Barack Obama said this summer that he would be “happy to hear” any health care ideas that rivaled his beleaguered Obamacare, “but I haven’t heard any so far.”
Ron Howard admits he was no racing aficionado when he set out to make the Formula One thriller “Rush,” chronicling the tense 1976 world championship battle between playboy James Hunt and calculating Niki Lauda.
Who am I?
Face it — sometimes aging just stinks! You are tired, feel worn down, your muscles hurt, you feel crabby, have a hard time sleeping and your libido is in the tank. All of these symptoms are part of aging, an inevitable, natural process that involves many different systems in the human body. These include the endocrine, gastrointestinal, immune, musculoskeletal and cardiovascular systems. The diseases that are so often tied to aging usually affect one or all of these systems. Menopause, hypothyroidism, low testosterone, autoimmune diseases, heart disease and arthritis all are examples of age-related conditions.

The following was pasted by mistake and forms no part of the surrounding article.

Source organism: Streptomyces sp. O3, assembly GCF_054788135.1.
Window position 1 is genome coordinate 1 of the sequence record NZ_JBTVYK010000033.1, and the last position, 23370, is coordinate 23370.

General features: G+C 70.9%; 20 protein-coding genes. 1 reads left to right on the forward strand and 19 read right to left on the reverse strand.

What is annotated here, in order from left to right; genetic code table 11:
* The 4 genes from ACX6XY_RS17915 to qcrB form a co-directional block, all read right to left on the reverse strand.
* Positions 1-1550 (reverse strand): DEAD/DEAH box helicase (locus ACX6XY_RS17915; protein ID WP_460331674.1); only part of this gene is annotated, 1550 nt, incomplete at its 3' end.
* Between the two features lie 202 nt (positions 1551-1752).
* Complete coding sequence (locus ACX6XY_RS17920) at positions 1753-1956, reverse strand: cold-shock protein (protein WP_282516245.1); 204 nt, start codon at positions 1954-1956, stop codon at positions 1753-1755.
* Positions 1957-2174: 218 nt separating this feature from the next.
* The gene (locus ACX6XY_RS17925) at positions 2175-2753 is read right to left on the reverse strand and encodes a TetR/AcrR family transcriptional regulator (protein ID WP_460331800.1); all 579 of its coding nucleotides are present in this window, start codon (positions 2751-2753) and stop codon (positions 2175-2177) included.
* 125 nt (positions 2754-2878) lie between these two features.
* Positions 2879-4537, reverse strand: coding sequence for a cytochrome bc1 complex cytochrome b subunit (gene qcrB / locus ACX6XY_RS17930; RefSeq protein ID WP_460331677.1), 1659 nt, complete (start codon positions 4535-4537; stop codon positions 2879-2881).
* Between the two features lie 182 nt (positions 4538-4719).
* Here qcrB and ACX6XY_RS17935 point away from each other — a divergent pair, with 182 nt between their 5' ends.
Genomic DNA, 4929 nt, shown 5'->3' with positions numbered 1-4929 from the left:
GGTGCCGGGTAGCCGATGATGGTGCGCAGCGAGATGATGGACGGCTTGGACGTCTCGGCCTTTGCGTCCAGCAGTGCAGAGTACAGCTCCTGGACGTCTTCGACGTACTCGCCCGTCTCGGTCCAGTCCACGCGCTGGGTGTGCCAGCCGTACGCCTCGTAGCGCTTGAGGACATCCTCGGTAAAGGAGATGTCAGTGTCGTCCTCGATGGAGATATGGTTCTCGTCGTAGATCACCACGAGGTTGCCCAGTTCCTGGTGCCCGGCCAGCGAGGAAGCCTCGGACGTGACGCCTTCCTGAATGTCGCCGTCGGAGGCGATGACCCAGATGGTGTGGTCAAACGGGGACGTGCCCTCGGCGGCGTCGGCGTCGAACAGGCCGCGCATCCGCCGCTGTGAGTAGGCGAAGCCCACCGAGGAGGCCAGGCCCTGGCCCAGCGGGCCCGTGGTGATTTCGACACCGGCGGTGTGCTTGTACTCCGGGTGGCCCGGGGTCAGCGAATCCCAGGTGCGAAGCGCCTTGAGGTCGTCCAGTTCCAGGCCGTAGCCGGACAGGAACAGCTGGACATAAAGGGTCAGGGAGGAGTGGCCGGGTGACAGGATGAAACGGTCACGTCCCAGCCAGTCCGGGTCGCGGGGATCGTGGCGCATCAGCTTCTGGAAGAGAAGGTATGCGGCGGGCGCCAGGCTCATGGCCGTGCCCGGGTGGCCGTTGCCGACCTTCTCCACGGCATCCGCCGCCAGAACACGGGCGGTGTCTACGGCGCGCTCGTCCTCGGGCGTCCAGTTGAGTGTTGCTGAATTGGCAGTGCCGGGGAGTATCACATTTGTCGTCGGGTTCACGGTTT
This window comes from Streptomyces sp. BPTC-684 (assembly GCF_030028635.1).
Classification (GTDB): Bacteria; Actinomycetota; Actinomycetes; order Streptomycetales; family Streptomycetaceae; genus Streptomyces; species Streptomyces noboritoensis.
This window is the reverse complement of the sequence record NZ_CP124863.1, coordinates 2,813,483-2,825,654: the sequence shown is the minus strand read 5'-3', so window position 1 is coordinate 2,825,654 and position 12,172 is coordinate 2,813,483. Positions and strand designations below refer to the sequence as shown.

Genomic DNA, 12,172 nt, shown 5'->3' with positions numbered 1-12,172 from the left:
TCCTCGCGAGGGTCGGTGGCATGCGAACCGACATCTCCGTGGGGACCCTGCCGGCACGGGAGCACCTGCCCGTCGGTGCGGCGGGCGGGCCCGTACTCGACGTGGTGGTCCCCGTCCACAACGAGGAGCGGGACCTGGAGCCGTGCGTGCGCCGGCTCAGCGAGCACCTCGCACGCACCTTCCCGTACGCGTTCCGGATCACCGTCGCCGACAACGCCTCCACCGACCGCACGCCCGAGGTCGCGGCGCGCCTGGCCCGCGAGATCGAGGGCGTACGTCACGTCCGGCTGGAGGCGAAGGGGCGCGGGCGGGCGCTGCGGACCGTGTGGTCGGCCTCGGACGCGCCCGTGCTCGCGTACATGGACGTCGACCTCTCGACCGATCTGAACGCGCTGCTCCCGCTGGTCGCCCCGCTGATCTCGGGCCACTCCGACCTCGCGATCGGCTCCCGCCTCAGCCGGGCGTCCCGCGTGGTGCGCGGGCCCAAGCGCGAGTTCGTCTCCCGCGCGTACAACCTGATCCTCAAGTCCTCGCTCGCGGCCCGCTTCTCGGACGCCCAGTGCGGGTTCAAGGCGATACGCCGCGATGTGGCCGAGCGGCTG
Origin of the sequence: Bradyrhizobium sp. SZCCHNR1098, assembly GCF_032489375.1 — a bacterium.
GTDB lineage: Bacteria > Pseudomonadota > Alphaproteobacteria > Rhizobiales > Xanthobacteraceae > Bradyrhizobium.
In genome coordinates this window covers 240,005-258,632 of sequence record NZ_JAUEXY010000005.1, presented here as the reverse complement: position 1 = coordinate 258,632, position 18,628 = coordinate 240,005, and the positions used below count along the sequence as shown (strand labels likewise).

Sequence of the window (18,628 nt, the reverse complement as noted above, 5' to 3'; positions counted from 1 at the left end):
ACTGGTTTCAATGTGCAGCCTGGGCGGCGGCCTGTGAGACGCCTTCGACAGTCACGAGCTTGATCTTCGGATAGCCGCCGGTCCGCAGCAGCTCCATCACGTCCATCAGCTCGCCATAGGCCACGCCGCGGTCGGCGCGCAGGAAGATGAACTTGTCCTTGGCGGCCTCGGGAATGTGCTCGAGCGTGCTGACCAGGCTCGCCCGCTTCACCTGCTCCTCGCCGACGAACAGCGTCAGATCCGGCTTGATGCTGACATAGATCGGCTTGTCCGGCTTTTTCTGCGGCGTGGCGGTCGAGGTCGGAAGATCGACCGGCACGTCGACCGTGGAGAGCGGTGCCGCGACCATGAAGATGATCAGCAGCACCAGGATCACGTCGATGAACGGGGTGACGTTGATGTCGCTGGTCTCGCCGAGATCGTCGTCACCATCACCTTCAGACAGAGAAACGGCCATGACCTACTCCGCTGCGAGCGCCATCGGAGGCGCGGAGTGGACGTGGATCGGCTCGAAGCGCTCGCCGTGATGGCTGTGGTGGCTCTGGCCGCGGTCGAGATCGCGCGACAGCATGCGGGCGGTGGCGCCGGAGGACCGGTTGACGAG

The noises that your loved ones make while they are sleeping may be telling you a story. Snoring and grinding of teeth are two very common sounds heard by spouses, parents, and loved ones. The National Sleep Foundation (NSL) states that snoring affects 37 million Americans on a regular basis, and multiple studies have found that 17 percent of children snore. According to a 2005 study by researchers at Children’s Hospital in Boston, more than one-third of parents reported they hear their children grind their teeth at night. The NSL reports that 8 percent of adults are heard grinding their teeth at night.
Student athletes take a baseline test, which gauges their reaction time, before the season to give them an idea if there are concussion symptoms throughout the season.
You don’t need to be buttoned-up to be the boss.
Have you ever been told that you would not be good at something because of your gender or age or race?
How can you tell if a dog is well-balanced? When you go to pick out your first puppy, how can you be sure that you’re not bringing home Cujo?